In 2011 the UK census revealed that the percentage of people living in London who identified themselves as "white British" fell below 50% for the first time. Although in the UK as a whole this "white British" category outnumbers the others three to one, there are places in London where the demographic is definitely skewed in the other direction. A search for goat curry took me towards the Shepherd's Bush tube station, in an area of west London where the Westfield London shopping center (or centre) has, since 2008, sprawled over 37 acres (not including parking) to form what is not quite the UK's biggest mall.
I didn't go there.
I went to the Shepherd's Bush Market tube station, where I came up from underground to see another shopping area, this one a covered outdoor market; it's covered partly in canvas and partly by the overpass for the Hammersmith & City underground rail line, as it has been for a hundred years longer than the upstart marketplace hulking to the north. According to the same 2011 census, half the people living in this area were born outside the UK. Almost 20% of the households surveyed then had no one living there who spoke English as their first language. Interestingly, for the Hammersmith and Fulham borough in its entirety, most of the immigrants in 2011 were from France, Ireland, and Australia. There is a well-established Polish community, and many immigrants from Somalia and northern Africa. Half the population is Muslim, and more than half of the women I saw on the street were wearing a hijab or niqab, or even a head-to-toe black burka.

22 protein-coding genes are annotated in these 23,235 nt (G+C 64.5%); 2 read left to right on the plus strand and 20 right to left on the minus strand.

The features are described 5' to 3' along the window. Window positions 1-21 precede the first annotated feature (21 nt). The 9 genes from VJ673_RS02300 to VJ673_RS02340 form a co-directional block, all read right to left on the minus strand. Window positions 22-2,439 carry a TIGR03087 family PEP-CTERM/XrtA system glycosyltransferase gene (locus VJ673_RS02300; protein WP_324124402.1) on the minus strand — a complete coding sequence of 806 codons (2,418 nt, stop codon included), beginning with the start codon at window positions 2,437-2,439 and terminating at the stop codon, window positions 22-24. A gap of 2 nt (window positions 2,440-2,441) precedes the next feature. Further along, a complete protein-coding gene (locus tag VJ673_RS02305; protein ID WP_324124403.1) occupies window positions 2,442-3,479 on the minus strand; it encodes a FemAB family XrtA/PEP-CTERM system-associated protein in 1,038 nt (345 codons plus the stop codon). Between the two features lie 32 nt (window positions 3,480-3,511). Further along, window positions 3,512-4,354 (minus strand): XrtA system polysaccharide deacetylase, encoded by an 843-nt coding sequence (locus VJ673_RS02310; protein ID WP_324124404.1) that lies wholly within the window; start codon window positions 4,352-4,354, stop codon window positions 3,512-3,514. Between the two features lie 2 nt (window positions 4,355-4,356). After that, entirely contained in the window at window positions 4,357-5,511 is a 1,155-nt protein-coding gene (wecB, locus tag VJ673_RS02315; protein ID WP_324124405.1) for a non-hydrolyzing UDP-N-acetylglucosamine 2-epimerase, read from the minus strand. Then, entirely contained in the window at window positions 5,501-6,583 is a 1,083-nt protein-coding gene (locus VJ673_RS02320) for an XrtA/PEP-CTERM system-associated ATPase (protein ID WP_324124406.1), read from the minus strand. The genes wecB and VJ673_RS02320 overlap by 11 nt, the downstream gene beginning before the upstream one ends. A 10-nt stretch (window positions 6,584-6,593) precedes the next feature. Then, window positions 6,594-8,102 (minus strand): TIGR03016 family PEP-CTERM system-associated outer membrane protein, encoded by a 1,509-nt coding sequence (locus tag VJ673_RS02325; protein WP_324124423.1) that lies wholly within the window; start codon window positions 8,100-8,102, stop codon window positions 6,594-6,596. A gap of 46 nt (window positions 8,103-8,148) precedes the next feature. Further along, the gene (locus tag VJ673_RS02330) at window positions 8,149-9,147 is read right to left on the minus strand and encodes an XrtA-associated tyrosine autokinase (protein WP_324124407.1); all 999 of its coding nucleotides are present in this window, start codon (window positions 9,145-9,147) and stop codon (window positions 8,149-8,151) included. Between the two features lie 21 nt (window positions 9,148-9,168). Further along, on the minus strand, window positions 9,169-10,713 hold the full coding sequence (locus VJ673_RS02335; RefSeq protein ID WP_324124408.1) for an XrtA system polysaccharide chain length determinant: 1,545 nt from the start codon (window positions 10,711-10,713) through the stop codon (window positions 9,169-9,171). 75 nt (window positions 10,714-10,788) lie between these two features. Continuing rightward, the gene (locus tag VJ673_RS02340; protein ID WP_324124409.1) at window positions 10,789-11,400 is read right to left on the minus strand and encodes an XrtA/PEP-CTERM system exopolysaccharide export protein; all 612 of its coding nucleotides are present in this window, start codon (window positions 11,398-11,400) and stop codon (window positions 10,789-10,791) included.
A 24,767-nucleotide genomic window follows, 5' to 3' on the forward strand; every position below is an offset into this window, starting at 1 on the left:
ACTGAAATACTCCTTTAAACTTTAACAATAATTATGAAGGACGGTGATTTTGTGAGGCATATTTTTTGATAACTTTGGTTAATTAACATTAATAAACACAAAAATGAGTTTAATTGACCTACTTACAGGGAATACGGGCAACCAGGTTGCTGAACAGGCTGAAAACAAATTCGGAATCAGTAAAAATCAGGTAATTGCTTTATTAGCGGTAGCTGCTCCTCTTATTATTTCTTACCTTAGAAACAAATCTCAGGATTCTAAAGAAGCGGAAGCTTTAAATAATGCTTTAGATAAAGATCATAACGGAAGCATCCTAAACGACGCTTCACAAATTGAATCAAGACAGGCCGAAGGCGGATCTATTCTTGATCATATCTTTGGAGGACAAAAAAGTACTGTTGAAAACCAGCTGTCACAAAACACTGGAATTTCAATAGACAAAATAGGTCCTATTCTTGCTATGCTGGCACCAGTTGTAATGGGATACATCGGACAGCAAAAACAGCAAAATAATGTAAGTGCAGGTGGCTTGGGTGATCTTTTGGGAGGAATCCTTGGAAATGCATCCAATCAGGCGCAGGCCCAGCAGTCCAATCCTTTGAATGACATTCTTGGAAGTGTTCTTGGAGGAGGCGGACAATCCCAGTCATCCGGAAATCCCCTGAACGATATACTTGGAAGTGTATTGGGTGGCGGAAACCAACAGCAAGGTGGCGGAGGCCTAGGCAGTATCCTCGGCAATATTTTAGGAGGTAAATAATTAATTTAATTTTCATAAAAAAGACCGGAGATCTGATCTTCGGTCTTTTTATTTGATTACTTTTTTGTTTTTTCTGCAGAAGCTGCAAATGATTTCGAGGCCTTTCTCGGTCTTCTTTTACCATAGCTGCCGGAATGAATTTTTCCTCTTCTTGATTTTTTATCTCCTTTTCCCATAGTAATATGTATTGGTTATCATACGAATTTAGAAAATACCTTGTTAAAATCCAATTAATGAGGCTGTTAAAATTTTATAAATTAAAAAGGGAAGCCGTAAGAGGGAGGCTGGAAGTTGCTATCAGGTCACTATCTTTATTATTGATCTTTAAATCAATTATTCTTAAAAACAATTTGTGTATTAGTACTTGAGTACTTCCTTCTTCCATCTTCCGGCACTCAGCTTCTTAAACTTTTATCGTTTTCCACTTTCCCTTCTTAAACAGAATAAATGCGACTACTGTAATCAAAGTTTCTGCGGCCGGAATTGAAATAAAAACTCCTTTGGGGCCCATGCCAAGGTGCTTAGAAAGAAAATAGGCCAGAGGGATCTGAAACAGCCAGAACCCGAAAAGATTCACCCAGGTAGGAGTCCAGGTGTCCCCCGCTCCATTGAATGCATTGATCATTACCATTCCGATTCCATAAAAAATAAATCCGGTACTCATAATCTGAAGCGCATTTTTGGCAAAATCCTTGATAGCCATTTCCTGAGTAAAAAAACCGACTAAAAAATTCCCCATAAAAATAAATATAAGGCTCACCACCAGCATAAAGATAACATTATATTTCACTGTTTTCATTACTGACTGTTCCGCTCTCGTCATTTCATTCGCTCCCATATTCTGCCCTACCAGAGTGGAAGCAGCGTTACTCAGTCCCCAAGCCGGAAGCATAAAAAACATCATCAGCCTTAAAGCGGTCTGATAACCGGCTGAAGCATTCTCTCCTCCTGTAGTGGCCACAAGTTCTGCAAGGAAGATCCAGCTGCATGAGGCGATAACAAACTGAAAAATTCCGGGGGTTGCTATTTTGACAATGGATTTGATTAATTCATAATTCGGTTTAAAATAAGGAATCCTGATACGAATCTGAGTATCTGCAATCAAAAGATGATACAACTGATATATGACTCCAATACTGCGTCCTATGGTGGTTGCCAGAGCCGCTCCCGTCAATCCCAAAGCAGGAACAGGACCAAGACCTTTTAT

|There were plenty of places in the covered market to buy ready-made veils and headscarves, or fabric to make them. The Pakistani population was catered to as well, with entire shops filled with rolls of embroidered sparkly cloth for saris or salwar kameez. There were lots of sweets stands that children were tugging their mothers towards, and the usual collection of discount tableware, pillows, saucepans, and other household miscellany you'll find in pretty much any market like this.|
A few stands were selling British souvenirs, keychains and whatnot, so I think this is still a magnet for tourists due to its history, though it's not as hip and happening as the Camden Lock Market (which I never did get to while I was staying in the north London area, but on the other hand, I've been to the Portland Saturday Market and it's much hipper and happening-er, she says loyally). From what I've read it seems that since the mall opened in 2008 it has become the shopping destination, and most people go there now instead. However, last year the borough approved plans to expand the market and work towards bringing it back to its 1914 prominence and importance in the area. A few months ago the Financial Times ran an article about the gentrification of Shepherd's Bush and the housing prices have been going up steadily since 2008, when the new shopping centre drew peoples' eyes to this area.